what RV should I buy? RV types explained

With sites to explore, people to meet, and captain's chairs to indent, life on the road is calling your name. But you'd hate to start cruising only to find you don't have the RV you need. Spend some time getting acquainted with RV types to ensure your road trip (not just your seat cushion) feels just right.

different types of RVs

Those new to RVing might assume there's just one category: "big." In reality, though, there are many different classes of RVs you can buy.

Type A motorhome

For luxurious RVing straight out of a glossy travel magazine, look no further. The Type A motorhome is the roomiest of all RVs, perfect for accommodating the whole family, and includes deluxe amenities (kitchen, permanent bathroom, etc.). Truly a home away from home.

Due to their size, however, Type As may have trouble accessing remote roads. They may not be the best option for exploring off the beaten path.

Size: 21 to 45 feet
Price: roughly $60,000 to $500,000

Camper van

Also known as Type B motorhomes, camper vans are the smallest live-in RVs. They're built on an automobile chassis, which makes them very maneuverable. This is helpful if you like to stay in one town for several days and need a vehicle that suits a grocery store parking lot as well as an open campground.

Because they have smaller holding and propane tanks than other models, keep in mind that camper vans aren't the best for long-term stays in the wilderness.

Size: 16 to 24 feet
Price: roughly $40,000 to $130,000

Mini motorhome

Sometimes called Type C motorhomes, these combine most of the same features as Type As, just in a smaller package. One definite perk, however, is extra sleeping space over the cab.

Depending on your driving experience, you may feel comfortable using mini motorhomes as primary transportation instead of towing a separate car (as you'd likely need to do with Type As).

Size: 20 to 35 feet
Price: roughly $48,000 to $139,000

Bus conversion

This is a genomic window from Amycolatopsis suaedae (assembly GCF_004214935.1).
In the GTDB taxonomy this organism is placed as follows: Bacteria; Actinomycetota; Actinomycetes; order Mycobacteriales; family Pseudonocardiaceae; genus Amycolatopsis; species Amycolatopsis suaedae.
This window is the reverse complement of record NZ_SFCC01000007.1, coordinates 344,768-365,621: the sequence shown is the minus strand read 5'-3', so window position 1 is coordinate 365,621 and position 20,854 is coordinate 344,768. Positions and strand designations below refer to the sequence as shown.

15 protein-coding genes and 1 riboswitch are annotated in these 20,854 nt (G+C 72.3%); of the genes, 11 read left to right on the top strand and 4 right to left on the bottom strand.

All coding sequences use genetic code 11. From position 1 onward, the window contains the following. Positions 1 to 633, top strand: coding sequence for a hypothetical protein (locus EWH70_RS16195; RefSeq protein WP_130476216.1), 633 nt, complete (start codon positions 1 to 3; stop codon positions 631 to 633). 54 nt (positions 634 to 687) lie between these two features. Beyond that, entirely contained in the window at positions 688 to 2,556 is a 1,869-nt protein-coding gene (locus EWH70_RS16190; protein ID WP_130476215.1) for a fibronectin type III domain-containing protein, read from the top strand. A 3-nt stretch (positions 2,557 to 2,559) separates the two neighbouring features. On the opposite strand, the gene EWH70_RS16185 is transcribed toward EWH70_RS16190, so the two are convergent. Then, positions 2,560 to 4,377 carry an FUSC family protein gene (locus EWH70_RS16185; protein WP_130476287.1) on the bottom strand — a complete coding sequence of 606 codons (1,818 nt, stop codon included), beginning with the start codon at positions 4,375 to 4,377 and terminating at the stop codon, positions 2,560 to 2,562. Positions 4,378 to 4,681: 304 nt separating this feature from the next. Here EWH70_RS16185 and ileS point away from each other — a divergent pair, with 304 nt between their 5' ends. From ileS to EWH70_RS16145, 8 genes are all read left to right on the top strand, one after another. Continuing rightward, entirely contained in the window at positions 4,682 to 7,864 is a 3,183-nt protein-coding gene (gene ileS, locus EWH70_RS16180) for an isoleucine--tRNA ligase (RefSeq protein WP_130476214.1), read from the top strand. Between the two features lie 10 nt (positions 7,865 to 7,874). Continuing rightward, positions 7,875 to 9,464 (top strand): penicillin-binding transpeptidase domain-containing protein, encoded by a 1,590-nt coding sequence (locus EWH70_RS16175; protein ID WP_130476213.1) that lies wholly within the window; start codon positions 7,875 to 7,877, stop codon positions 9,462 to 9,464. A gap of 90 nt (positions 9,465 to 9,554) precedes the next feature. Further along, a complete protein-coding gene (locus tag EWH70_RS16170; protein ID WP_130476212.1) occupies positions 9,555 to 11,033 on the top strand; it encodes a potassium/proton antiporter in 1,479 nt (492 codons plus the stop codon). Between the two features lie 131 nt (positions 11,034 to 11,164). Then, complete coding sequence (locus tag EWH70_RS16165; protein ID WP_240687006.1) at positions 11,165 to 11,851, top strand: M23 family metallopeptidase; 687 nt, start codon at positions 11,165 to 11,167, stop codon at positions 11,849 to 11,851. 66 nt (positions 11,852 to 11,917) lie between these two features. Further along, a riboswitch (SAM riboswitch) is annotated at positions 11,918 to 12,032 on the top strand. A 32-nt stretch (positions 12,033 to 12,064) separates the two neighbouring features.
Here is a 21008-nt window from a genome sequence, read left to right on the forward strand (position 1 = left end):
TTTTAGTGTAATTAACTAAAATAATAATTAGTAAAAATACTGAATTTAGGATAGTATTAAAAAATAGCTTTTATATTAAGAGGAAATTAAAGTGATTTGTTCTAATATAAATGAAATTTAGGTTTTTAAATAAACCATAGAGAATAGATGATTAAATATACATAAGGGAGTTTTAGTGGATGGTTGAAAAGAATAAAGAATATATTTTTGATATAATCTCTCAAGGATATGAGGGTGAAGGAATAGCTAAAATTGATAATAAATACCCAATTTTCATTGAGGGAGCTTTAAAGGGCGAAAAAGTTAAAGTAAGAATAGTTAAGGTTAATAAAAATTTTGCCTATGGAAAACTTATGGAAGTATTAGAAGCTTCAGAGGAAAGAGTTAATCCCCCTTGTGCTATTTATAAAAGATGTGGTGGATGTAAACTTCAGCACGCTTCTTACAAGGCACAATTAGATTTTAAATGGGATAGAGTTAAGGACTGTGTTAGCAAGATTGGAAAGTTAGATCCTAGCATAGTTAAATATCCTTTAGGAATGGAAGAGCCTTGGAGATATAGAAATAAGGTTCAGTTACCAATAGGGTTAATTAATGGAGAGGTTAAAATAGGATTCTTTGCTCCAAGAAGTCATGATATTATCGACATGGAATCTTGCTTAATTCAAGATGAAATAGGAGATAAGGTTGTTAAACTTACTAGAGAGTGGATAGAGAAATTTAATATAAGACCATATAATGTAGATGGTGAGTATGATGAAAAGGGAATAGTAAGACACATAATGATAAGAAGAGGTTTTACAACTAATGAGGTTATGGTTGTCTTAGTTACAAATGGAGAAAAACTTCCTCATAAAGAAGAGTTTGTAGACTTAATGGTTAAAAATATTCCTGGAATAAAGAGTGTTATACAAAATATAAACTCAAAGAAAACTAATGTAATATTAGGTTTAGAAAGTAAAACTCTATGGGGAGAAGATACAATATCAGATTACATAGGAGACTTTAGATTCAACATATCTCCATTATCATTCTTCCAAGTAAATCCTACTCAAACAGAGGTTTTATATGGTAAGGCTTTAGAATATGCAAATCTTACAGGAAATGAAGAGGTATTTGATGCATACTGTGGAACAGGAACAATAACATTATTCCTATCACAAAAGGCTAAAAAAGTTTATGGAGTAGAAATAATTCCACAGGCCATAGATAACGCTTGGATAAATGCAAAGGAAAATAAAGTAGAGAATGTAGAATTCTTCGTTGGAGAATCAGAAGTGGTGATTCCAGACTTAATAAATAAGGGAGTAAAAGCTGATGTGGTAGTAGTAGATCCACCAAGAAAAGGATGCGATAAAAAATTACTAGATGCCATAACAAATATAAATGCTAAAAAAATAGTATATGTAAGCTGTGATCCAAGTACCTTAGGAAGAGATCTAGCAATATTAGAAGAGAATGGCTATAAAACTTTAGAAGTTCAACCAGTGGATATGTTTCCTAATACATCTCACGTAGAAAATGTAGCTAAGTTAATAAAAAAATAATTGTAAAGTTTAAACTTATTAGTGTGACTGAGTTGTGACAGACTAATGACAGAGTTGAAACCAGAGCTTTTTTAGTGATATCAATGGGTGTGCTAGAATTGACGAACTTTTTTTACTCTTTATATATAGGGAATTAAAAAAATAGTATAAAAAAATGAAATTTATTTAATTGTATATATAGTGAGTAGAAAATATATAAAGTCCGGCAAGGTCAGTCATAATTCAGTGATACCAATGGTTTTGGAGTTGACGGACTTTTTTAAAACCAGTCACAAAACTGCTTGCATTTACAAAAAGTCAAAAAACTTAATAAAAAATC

Think of this as the build-your-own-omelet of the RV world. Start with an empty commercial bus shell, then fill it with the RV amenities, wiring hookups, furniture, and other goodies you want, usually with help from professional converter companies, such as Prevost or Country Coach.

Bus conversions are generally the highest-priced RV types, intended for luxury cruising rather than hardcore camping or recreation.

Size: 35 to 45 feet
Price: roughly $100,000 to $1 million

Sport utility RV

Not official motorhomes, sport utility RVs are nevertheless motorized and sleep up to 8 people. Point being, you can certainly use one as a motorhome if you like.

With built-in storage and a handy access ramp for bikes, ATVs, kayaks, and other outdoor toys, sport utility RVs are great if you like to get in touch with nature wherever you go.

Size: 19-39 feet
Price: roughly $10,000 to $170,000

how to insure your RV types

The types of RVs you own go a long way toward the kind of RV insurance you need. For example:

For larger models stationed in RV parks, you could benefit from vacation liability coverage to help safeguard your finances if injuries occur, and emergency expense protection to help provide alternate transportation and lodging in a bind.

For more rugged, versatile RVs and trailers, things like comprehensive coverage and roadside assistance can give you increased peace of mind even in remote locations.

For those who live in their RV full time, full-timer's coverage has increased liability insurance and other handy features.

grab a free RV insurance quote

There are a lot of choices to make when protecting your RV. Luckily, coverage through Esurance lets you customize a policy that suits your lifestyle.

Start an RV insurance quote today to get the protection you need.

Full-time RVing tips
Whatever your reasons for full-time RV living, pick up some useful pointers.

Get your free RV quote through our partner

or call 1-866-455-1980